Also, Reg BI is similar to BICE in that it covers recommendations to participants to take distributions from retirement plans and roll over to IRAs. Reg BI only applies where securities recommendations are made. But it appears to be the position of both the SEC and FINRA that a recommendation to take a distribution from a 401(k) plan implicitly includes a recommendation to liquidate the investments in the participant’s account, which would be a securities transaction. (I will get into more detail about recommendations to participants to take distributions and roll over to IRAs in a future article.)

In addition, both Reg BI and BICE include a duty of loyalty for recommended securities transactions. While the wording in the two pieces of guidance is slightly different, the outcome is the same . . . broker-dealers and their representatives cannot prioritize their own interests ahead of the interests of investors.

While some people refer to the new standard of care as being “suitability plus” or “enhanced suitability,” I see it differently. Based on my reading of the guidance and on comments by SEC commissioners, the suitability standard is incorporated into the new Best Interest Standard of Care, rather than the other way around. As a result, it might be better referred to as “transactional best interest.”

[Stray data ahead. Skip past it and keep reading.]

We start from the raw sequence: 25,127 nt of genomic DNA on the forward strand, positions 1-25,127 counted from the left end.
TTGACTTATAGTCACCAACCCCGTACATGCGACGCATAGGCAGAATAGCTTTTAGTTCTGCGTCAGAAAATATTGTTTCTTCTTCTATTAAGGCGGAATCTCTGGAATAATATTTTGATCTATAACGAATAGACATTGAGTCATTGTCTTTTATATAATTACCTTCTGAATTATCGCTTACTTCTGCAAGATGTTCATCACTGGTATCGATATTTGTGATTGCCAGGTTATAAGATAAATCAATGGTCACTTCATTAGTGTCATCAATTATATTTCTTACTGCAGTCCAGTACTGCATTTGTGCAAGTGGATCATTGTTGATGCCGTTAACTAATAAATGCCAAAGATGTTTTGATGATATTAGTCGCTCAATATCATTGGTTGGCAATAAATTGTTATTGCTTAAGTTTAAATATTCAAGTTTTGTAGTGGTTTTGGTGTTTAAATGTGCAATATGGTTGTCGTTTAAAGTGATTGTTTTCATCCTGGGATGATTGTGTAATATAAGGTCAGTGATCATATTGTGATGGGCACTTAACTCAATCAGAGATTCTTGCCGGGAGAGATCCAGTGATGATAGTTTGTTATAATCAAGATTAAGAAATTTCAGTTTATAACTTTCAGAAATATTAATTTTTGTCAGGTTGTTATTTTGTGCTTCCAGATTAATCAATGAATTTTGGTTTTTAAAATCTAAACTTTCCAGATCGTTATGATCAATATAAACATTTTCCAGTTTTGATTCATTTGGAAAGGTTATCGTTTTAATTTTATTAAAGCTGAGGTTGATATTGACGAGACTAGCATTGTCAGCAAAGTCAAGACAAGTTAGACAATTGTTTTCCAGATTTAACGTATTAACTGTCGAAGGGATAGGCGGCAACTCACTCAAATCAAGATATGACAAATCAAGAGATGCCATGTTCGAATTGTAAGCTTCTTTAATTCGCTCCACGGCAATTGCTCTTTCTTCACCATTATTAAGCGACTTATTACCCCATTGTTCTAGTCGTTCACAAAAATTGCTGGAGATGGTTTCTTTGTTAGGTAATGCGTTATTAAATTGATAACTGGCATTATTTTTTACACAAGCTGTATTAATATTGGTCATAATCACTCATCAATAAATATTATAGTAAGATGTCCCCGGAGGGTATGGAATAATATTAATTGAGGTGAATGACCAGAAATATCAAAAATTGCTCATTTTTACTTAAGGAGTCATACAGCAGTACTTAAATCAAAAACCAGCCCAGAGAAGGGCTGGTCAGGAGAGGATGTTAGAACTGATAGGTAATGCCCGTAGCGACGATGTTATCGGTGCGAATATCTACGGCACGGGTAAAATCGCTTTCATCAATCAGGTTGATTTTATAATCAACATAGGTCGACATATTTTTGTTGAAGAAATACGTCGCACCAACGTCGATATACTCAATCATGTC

Unfortunately, the SEC proposal does not fully define the Best Interest Standard of Care. However, it does say that broker-dealers and their representatives have to act with “diligence, care, skill, and prudence,” which was also in the DOL’s Best Interest Standard of Care. (As an aside, the requirement to act diligently, carefully, skillfully, and prudently suggests the need for a process—similar to ERISA’s prudent man rule.) The proposed Reg BI goes on to say that its duty of care is based on the principles in the DOL’s Best Interest Standard of Care. To me, that means that a starting point for understanding the Reg BI requirements is to look at the DOL’s Best Interest Standard of Care which says that:

Investment advice is in the ‘‘Best Interest’’ of the Retirement Investor when the Adviser and Financial Institution providing the advice act with the care, skill, prudence, and diligence under the circumstances then prevailing that a prudent person acting in a like capacity and familiar with such matters would use in the conduct of an enterprise of a like character and with like aims, based on the investment objectives, risk tolerance, financial circumstances, and needs of the Retirement Investor, without regard to the financial or other interests of the Adviser, Financial Institution or any Affiliate, Related Entity, or other party.